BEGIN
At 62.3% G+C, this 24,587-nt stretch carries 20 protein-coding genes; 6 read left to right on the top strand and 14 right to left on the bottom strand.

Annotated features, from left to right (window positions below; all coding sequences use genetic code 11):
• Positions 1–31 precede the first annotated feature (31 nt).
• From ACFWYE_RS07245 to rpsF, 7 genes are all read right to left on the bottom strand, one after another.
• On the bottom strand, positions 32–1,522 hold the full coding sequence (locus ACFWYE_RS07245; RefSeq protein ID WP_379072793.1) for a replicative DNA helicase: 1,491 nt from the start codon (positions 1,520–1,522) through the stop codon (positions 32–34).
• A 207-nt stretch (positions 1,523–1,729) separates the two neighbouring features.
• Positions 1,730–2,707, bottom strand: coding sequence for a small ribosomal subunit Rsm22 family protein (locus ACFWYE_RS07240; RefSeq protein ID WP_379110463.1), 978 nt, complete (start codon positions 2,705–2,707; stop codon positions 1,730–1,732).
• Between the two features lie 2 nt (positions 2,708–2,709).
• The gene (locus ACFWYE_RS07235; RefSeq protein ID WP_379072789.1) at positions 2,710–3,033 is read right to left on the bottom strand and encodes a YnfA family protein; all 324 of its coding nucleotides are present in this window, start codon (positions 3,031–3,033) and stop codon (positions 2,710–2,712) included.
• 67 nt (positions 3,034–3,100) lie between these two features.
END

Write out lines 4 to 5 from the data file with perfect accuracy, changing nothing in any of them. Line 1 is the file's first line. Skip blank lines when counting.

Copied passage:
• From ACFWYE_RS07245 to rpsF, 7 genes are all read right to left on the bottom strand, one after another.
• On the bottom strand, positions 32–1,522 hold the full coding sequence (locus ACFWYE_RS07245; RefSeq protein ID WP_379072793.1) for a replicative DNA helicase: 1,491 nt from the start codon (positions 1,520–1,522) through the stop codon (positions 32–34).